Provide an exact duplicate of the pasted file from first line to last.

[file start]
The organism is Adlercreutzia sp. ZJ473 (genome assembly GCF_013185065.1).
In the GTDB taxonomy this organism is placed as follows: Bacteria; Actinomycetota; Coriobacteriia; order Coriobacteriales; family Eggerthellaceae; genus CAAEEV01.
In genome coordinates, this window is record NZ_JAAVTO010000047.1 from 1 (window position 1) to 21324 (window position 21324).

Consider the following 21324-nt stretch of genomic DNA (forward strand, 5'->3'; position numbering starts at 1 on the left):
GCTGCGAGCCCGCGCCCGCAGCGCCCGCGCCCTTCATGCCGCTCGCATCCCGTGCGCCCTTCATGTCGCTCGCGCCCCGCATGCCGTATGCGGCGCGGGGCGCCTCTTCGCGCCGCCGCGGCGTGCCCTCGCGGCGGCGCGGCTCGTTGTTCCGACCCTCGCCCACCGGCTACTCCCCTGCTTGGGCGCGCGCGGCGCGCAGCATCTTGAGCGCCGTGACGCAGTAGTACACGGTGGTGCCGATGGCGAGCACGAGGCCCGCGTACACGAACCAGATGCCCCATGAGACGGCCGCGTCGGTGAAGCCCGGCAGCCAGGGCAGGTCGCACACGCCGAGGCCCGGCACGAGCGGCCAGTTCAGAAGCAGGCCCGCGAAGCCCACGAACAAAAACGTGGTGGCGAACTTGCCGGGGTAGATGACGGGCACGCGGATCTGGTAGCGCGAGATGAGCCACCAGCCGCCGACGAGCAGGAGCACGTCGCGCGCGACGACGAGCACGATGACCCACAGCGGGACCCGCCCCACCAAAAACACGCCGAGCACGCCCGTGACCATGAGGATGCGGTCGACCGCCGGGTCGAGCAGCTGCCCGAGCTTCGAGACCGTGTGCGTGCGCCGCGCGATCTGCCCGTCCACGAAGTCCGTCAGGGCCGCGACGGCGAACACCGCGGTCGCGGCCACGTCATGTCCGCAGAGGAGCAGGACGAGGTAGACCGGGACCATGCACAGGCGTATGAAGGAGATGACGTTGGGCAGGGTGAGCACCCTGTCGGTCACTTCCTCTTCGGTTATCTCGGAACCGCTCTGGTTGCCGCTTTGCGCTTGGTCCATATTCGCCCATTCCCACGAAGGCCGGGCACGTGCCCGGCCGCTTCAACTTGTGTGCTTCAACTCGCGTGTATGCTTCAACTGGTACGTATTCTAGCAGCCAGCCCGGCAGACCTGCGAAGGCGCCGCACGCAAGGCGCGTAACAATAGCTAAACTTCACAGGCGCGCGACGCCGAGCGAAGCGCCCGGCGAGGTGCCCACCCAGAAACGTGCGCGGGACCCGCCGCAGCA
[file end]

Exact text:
The organism is Adlercreutzia sp. ZJ473 (genome assembly GCF_013185065.1).
In the GTDB taxonomy this organism is placed as follows: Bacteria; Actinomycetota; Coriobacteriia; order Coriobacteriales; family Eggerthellaceae; genus CAAEEV01.
In genome coordinates, this window is record NZ_JAAVTO010000047.1 from 1 (window position 1) to 21324 (window position 21324).

Consider the following 21324-nt stretch of genomic DNA (forward strand, 5'->3'; position numbering starts at 1 on the left):
GCTGCGAGCCCGCGCCCGCAGCGCCCGCGCCCTTCATGCCGCTCGCATCCCGTGCGCCCTTCATGTCGCTCGCGCCCCGCATGCCGTATGCGGCGCGGGGCGCCTCTTCGCGCCGCCGCGGCGTGCCCTCGCGGCGGCGCGGCTCGTTGTTCCGACCCTCGCCCACCGGCTACTCCCCTGCTTGGGCGCGCGCGGCGCGCAGCATCTTGAGCGCCGTGACGCAGTAGTACACGGTGGTGCCGATGGCGAGCACGAGGCCCGCGTACACGAACCAGATGCCCCATGAGACGGCCGCGTCGGTGAAGCCCGGCAGCCAGGGCAGGTCGCACACGCCGAGGCCCGGCACGAGCGGCCAGTTCAGAAGCAGGCCCGCGAAGCCCACGAACAAAAACGTGGTGGCGAACTTGCCGGGGTAGATGACGGGCACGCGGATCTGGTAGCGCGAGATGAGCCACCAGCCGCCGACGAGCAGGAGCACGTCGCGCGCGACGACGAGCACGATGACCCACAGCGGGACCCGCCCCACCAAAAACACGCCGAGCACGCCCGTGACCATGAGGATGCGGTCGACCGCCGGGTCGAGCAGCTGCCCGAGCTTCGAGACCGTGTGCGTGCGCCGCGCGATCTGCCCGTCCACGAAGTCCGTCAGGGCCGCGACGGCGAACACCGCGGTCGCGGCCACGTCATGTCCGCAGAGGAGCAGGACGAGGTAGACCGGGACCATGCACAGGCGTATGAAGGAGATGACGTTGGGCAGGGTGAGCACCCTGTCGGTCACTTCCTCTTCGGTTATCTCGGAACCGCTCTGGTTGCCGCTTTGCGCTTGGTCCATATTCGCCCATTCCCACGAAGGCCGGGCACGTGCCCGGCCGCTTCAACTTGTGTGCTTCAACTCGCGTGTATGCTTCAACTGGTACGTATTCTAGCAGCCAGCCCGGCAGACCTGCGAAGGCGCCGCACGCAAGGCGCGTAACAATAGCTAAACTTCACAGGCGCGCGACGCCGAGCGAAGCGCCCGGCGAGGTGCCCACCCAGAAACGTGCGCGGGACCCGCCGCAGCA